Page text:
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The more we think things must change the more this is a good idea

Summary:
A suggestion to revive an old policy:The EAS was launched in 1981. At the time unemployment was hurtling towards three million, and a shocking 30pc of young people had no jobs. The Specials’ Ghost Town was a great song but it also topped the charts that summer because it reflected the bleak prospects most of its audience faced.The EAS paid anyone who signed up £40 a week, about £160 in today’s money, for a year. They had to be unemployed, and they needed £1,000 in savings or loans. But that was about it. True, you had to submit a business plan, but didn’t need to get your idea approved. There were no committees monitoring your performance. There was nothing to repay, and the support wasn’t scaled back if the business made money. You could just go off and try something out, with some free

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A suggestion to revive an old policy:

The EAS was launched in 1981. At the time unemployment was hurtling towards three million, and a shocking 30pc of young people had no jobs. The Specials’ Ghost Town was a great song but it also topped the charts that summer because it reflected the bleak prospects most of its audience faced.

The EAS paid anyone who signed up £40 a week, about £160 in today’s money, for a year. They had to be unemployed, and they needed £1,000 in savings or loans. But that was about it. True, you had to submit a business plan, but didn’t need to get your idea approved. There were no committees monitoring your performance. There was nothing to repay, and the support wasn’t scaled back if the business made money. You could just go off and try something out, with some free money to help you along the way.

There is Richard Layard’s great point to consider:

If you pay people to be inactive, there will be more inactivity. So you should pay them instead for being active – for either working or training to improve their employability.

If unemployment is going to be high you might indeed usefully pay people to go and do something rather than the unemployment restriction of you must do nothing in order to gain your dole.

As to the what is being usefully done it’s to explore the universe of things that can possibly be done and see how they match up with what people want to have done. The last time around, that EAS, led to the establishment of Viz. Who knew that what the country really needed was a scabrously foul-mouthed comic? But it did.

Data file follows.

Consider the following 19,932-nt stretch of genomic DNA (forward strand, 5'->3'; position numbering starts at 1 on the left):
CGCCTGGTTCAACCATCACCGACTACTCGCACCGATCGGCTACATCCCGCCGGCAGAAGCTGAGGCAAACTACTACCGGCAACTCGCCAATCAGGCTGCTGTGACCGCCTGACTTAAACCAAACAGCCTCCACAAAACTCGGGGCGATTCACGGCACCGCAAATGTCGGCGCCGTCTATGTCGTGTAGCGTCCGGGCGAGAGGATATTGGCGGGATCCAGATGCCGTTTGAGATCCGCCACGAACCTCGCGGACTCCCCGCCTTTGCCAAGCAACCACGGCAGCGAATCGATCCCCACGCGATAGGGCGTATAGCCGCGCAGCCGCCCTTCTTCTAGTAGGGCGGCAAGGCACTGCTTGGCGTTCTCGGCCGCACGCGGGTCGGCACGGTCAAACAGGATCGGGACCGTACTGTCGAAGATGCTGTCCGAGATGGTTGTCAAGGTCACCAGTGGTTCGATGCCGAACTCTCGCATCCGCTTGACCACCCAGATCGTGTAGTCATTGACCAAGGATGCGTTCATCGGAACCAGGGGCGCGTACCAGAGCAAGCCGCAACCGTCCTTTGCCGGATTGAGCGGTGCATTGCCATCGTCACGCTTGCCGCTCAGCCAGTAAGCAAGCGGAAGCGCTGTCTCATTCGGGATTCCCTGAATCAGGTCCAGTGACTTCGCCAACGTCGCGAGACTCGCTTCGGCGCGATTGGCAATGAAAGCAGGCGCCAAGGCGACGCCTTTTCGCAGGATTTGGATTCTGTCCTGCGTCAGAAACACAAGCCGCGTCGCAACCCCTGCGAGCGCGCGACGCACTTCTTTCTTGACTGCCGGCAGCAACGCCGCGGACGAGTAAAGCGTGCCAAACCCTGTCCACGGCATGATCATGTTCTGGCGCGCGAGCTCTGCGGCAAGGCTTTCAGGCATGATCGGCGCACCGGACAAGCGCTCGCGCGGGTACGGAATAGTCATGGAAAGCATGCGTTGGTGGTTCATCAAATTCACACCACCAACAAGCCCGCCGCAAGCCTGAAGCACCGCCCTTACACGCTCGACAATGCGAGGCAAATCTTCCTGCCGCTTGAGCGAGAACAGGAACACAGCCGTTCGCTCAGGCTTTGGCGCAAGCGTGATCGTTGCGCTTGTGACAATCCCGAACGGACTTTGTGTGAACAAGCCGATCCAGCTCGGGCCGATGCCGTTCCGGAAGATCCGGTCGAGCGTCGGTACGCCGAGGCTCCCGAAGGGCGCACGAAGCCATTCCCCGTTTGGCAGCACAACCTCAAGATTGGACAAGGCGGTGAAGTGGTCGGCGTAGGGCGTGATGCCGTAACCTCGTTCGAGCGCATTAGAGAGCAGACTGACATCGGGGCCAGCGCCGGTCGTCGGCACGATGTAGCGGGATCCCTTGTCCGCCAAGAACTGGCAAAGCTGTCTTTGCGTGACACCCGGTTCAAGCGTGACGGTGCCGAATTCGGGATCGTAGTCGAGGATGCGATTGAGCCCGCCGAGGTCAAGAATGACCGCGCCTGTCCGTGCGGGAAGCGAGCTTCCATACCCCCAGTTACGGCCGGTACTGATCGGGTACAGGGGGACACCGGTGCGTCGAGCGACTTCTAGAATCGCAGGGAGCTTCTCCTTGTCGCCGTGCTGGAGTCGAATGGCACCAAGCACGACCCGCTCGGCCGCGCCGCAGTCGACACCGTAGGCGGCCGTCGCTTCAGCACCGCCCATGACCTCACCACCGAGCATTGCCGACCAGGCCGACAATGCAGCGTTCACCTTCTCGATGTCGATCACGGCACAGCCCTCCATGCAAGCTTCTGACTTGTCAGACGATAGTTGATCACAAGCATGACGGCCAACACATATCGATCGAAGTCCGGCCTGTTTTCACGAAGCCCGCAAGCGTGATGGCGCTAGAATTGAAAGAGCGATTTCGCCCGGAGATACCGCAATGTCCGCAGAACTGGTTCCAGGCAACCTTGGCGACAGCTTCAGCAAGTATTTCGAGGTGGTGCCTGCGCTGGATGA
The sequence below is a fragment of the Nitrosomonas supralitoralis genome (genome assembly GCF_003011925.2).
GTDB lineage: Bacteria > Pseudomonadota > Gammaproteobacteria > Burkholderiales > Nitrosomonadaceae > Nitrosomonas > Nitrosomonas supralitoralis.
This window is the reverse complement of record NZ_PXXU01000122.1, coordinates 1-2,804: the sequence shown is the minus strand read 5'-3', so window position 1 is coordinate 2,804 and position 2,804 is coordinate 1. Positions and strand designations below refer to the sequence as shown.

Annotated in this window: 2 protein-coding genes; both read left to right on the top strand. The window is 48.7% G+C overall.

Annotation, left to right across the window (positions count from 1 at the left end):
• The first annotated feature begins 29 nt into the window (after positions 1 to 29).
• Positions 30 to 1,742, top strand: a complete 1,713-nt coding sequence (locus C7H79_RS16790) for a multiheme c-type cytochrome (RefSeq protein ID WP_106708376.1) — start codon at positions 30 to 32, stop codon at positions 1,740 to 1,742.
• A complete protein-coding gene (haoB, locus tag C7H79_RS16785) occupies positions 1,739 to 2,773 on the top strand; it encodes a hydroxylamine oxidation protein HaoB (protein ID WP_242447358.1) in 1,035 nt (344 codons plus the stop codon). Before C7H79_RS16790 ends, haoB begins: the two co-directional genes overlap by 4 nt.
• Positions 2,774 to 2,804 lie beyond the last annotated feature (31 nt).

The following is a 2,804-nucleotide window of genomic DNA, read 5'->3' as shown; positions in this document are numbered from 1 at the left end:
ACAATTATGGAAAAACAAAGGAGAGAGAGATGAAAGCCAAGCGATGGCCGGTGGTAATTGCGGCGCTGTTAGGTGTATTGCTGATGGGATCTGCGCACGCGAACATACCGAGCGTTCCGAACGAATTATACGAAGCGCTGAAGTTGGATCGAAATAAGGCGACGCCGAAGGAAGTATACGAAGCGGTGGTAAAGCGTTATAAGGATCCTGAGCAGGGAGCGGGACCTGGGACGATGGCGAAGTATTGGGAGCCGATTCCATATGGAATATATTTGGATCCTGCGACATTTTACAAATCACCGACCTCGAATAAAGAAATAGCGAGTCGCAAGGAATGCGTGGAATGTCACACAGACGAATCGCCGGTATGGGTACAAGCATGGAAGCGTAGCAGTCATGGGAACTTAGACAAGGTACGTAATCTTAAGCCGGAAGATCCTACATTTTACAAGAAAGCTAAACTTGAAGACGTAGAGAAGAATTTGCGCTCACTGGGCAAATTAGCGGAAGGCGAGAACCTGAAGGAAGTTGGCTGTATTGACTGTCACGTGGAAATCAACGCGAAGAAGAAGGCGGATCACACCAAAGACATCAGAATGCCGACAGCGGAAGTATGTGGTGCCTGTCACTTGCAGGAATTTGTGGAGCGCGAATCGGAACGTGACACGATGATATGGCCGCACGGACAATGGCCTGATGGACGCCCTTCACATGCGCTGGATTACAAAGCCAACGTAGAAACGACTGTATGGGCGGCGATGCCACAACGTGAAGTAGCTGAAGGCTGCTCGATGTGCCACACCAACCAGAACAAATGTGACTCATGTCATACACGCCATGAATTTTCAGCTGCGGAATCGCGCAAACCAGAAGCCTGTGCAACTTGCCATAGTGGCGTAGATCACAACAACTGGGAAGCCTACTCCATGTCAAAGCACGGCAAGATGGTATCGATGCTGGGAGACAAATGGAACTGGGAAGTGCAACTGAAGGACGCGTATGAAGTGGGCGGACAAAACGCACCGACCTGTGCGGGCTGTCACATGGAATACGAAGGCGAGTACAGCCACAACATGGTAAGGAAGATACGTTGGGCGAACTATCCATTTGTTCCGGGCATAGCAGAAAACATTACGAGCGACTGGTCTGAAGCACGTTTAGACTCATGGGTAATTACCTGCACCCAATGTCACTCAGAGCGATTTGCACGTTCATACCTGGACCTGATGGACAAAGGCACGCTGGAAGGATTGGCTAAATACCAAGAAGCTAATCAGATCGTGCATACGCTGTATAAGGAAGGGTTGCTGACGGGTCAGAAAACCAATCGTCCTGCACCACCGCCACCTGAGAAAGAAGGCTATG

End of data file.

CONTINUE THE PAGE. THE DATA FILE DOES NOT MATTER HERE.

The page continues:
The truly important part of the scheme being that no one did pick between ideas before they were funded. It was a true exploration of that envelope of possibilities, not solely of the much smaller set of those approved of - or even understood - by the bureaucracy.

One more point to make. The worse we think the situation is then the more this makes sense. Say that you are insistent that coronavirus changes everything - as the opinion pages of many newspapers are indeed insisting. Or that inequality does, or resource exhaustion, or climate change or whatever is leading to that same conclusion, all must change. So, all must change then. And if all must change then we need to explore all of the universe of possibilities available to us before the selection of those that do take over.

This being exactly the thing that entrepreneurs within a market economy do better than any other system.

If we’ve got to subsidise those unemployed we might as well get them doing something useful for the society as a whole. The more the insistence that change must happen then the more insistent we should be that the subsidy is to explore the changes available.

The worse you think the situation is therefore the more you should be supporting the idea of paying people a couple of hundred pounds a week to go off and have a go. Undirected by the bureaucracy, of course.

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Tim Worstall
Tim Worstall is a British-born writer and Senior Fellow of the Adam Smith Institute. Worstall is a regular contributor to Forbes and the Register. He has also written for the Guardian, the New York Times, PandoDaily, the Daily Telegraph blogs, the Times, and The Wall Street Journal. In 2010 his blog was listed as one of the top 100 UK political blogs by Total Politics.

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